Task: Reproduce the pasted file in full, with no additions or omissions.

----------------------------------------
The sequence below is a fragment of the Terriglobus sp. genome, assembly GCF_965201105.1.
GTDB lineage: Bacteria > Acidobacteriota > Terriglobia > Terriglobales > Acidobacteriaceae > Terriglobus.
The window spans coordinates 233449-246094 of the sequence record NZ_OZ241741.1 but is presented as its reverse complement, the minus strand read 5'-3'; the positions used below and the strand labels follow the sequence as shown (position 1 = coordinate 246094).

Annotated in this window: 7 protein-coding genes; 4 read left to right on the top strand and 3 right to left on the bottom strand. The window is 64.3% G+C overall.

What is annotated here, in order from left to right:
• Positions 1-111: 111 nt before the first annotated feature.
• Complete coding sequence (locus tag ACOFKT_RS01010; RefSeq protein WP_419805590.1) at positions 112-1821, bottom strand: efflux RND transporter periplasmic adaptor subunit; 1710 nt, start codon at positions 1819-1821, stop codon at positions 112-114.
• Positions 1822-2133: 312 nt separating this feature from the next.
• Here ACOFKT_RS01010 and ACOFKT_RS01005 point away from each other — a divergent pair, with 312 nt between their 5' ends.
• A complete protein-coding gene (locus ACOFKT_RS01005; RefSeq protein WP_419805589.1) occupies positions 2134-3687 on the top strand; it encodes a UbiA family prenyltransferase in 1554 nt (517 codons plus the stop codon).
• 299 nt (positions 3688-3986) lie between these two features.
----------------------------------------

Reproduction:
The sequence below is a fragment of the Terriglobus sp. genome, assembly GCF_965201105.1.
GTDB lineage: Bacteria > Acidobacteriota > Terriglobia > Terriglobales > Acidobacteriaceae > Terriglobus.
The window spans coordinates 233449-246094 of the sequence record NZ_OZ241741.1 but is presented as its reverse complement, the minus strand read 5'-3'; the positions used below and the strand labels follow the sequence as shown (position 1 = coordinate 246094).

Annotated in this window: 7 protein-coding genes; 4 read left to right on the top strand and 3 right to left on the bottom strand. The window is 64.3% G+C overall.

What is annotated here, in order from left to right:
• Positions 1-111: 111 nt before the first annotated feature.
• Complete coding sequence (locus tag ACOFKT_RS01010; RefSeq protein WP_419805590.1) at positions 112-1821, bottom strand: efflux RND transporter periplasmic adaptor subunit; 1710 nt, start codon at positions 1819-1821, stop codon at positions 112-114.
• Positions 1822-2133: 312 nt separating this feature from the next.
• Here ACOFKT_RS01010 and ACOFKT_RS01005 point away from each other — a divergent pair, with 312 nt between their 5' ends.
• A complete protein-coding gene (locus ACOFKT_RS01005; RefSeq protein WP_419805589.1) occupies positions 2134-3687 on the top strand; it encodes a UbiA family prenyltransferase in 1554 nt (517 codons plus the stop codon).
• 299 nt (positions 3688-3986) lie between these two features.